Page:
Greek Honey and the Blessings of Chloris

Despite the relatively small size of the country, its rich diversity of fragrant, indigenous flowers provides the perfect environment for apiculture. Amongst the rugged and tumbling slopes of Greece’s ancient mountains, rows of beehives are set amongst a kaleidoscopic array of beautiful wildflowers. The Greek spring sees the barren, rocky mountain slopes clad with the blessings of Chloris, the bees frantically taking advantage of this annual abundance. 

Most of the Greek mountains are untouched by chemicals, and there are no herbicides or insecticides to disturb the labour of the Greek honeybees. The experienced apiculturist understands sustainable farming, taking only what he needs and leaving the bees with plenty of honey for the hard winter. His symbiosis with the bees is an ancient friendship, and Greek honey stands alongside olive oil as one of the staple Greek foods.
Greek honey is an integral part of the famous Mediterranean diet, long recognised as one of the secrets to good health and long life.

Greek Honey - The Hard Greek Mountains

The best Greek mountain honey comes from the towering White Mountains of Crete, the unforgiving slopes of the Taygetos Mountains, and the parched Mani peninsula. These areas, barren for most of the year, come to life in the spring, as the gentle rain seeps into the limestone. Colourful flowers cling to every crevice, softening the hard mountains and attracting Greek honeybees and butterflies.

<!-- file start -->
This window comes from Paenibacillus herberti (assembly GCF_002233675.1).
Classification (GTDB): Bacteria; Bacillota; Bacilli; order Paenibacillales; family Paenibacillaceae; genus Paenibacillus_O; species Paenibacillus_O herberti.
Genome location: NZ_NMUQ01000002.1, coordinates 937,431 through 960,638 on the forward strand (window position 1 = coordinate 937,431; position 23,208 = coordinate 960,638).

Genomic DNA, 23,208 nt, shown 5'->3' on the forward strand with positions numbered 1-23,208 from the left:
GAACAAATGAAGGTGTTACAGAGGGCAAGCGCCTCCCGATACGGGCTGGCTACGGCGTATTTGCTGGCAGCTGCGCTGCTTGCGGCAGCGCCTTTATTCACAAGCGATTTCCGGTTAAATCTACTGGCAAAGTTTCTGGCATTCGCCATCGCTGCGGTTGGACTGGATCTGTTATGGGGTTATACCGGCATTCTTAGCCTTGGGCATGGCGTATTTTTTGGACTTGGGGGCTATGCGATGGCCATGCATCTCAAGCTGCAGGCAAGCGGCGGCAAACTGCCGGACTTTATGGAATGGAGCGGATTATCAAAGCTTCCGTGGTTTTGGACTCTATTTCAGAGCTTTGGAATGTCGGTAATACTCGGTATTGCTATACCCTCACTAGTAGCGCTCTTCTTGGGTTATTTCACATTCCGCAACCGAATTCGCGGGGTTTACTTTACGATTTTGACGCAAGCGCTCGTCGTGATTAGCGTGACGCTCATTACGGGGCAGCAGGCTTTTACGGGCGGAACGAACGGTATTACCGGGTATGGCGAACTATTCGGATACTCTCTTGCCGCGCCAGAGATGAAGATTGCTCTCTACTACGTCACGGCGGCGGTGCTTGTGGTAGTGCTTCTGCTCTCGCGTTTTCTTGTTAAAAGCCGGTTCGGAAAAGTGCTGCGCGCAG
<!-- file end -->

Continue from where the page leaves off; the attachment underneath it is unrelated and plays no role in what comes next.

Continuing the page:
What Gives Greek Honey its Unique Flavour?

The rich, complex flavour of Greek honey stems from the unique flowers found in this ancient land. Greek honeybees gorge on nectar from the fragrant thyme, oregano, and rosemary plants, alongside the delicate orange and jasmine blossom. Greece has over 7500 types of flower, with 850 of them are indigenous to the area, and this gives Greek honey its divine blend of delicate floral fragrances and mellow sweetness.
Greek bees have to work very hard for their wealth, and this is what gives Greek honey its characteristic strength and flavour. It is extremely difficult for the bees to extract nectar from the stingy plants, and the bees produce less honey per beehive than in most other areas. The benefit of this is that the honey is dense, containing less water, and the flavours and nutrients are highly concentrated.

Bee Pollen Benefits and Side Effects

For years, herbalists have touted bee pollen as an exceptionally nutritious food. They've even claimed it is a cure for certain health problems. Yet after years of research, scientists still cannot confirm that bee pollen has any health benefits.

What Is Bee Pollen?

Bee pollen contains vitamins, minerals, carbohydrates, lipids, and protein. It comes from the pollen that collects on the bodies of bees. Bee pollen may also include bee saliva.
It's important to avoid confusing bee pollen with natural honey, honeycomb, bee venom, or royal jelly. These products do not contain bee pollen.

How Is Bee Pollen Used?

Bee pollen is available at many health food stores. You may find bee pollen in other natural dietary supplements as well as in skin softening products used for baby's diaper rash or eczema.
You may also hear recommendations for using bee pollen for alcoholism, asthma, allergies, health maintenance, or stomach problems. But before you take any natural product for a health condition, check with your doctor.
Bee pollen is also recommended by some herbalists to enhance athletic performance, reduce side effects of chemotherapy, and improve allergies and asthma.
At this point, medical research has not shown that bee pollen is effective for any of these health concerns.

Is Bee Pollen Safe?

Bee pollen appears to be safe, at least when taken for a short term. But if you have pollen allergies, you may get more than you bargained for. Bee pollen can cause a serious allergic reaction -- including shortness of breath, hives, swelling, and anaphylaxis.
Bee pollen is not safe for pregnant women. A woman should also avoid using bee pollen if she is breastfeeding.